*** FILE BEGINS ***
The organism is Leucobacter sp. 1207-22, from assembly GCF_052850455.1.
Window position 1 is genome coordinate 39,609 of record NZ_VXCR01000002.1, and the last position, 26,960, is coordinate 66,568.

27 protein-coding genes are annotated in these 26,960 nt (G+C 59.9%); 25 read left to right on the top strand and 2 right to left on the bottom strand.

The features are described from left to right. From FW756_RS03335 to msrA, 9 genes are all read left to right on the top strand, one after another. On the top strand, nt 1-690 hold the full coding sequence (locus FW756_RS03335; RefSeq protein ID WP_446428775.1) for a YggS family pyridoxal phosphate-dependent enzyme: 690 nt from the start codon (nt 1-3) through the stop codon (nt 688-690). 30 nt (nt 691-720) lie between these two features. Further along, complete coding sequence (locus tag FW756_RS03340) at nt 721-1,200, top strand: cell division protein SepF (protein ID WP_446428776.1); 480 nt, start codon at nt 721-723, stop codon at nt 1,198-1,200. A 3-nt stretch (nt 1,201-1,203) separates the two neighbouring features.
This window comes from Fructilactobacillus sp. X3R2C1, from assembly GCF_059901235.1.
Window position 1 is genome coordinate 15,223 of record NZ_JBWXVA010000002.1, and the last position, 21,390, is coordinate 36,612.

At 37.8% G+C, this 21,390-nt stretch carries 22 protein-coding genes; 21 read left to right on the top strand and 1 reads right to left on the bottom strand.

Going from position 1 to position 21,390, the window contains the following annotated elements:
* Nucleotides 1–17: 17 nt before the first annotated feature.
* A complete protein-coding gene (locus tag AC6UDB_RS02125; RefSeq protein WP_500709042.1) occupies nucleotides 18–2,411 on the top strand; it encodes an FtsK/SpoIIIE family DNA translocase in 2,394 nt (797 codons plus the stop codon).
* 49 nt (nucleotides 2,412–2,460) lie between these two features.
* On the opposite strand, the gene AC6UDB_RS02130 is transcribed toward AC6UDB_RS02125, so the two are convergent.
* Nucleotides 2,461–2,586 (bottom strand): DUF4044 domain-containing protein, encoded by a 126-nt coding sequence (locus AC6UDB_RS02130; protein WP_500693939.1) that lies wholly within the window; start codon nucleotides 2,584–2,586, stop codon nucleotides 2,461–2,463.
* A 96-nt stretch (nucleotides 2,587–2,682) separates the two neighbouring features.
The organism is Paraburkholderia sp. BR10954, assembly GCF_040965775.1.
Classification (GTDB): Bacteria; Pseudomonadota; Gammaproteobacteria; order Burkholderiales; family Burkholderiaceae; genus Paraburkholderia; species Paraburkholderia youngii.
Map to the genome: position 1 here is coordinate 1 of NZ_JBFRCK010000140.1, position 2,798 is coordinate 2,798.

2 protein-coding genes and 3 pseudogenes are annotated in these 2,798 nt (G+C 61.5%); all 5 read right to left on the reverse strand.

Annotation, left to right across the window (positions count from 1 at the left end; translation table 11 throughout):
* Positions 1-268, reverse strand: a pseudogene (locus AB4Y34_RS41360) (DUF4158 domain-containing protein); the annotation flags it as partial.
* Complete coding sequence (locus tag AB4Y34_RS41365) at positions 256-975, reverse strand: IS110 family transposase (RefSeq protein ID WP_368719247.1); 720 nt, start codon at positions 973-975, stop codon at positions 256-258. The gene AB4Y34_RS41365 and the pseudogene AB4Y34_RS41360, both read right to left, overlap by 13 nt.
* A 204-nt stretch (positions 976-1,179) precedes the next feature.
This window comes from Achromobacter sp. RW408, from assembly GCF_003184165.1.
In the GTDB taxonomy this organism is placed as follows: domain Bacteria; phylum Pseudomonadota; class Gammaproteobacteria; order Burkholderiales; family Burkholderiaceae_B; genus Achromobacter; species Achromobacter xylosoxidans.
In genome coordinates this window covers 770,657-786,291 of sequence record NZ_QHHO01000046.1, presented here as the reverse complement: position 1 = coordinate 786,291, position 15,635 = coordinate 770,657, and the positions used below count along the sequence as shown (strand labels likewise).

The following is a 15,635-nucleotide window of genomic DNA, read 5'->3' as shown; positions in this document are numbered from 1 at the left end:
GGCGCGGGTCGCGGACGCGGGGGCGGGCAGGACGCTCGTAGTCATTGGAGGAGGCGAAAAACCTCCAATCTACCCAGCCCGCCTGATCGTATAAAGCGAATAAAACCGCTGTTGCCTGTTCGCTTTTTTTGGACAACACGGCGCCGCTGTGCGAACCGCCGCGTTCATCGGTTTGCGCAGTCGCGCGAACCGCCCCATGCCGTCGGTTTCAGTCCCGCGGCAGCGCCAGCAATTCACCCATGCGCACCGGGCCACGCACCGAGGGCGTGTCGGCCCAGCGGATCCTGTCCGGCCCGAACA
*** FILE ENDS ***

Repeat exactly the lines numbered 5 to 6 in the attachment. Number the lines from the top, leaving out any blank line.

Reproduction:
This window comes from Fructilactobacillus sp. X3R2C1, from assembly GCF_059901235.1.
Window position 1 is genome coordinate 15,223 of record NZ_JBWXVA010000002.1, and the last position, 21,390, is coordinate 36,612.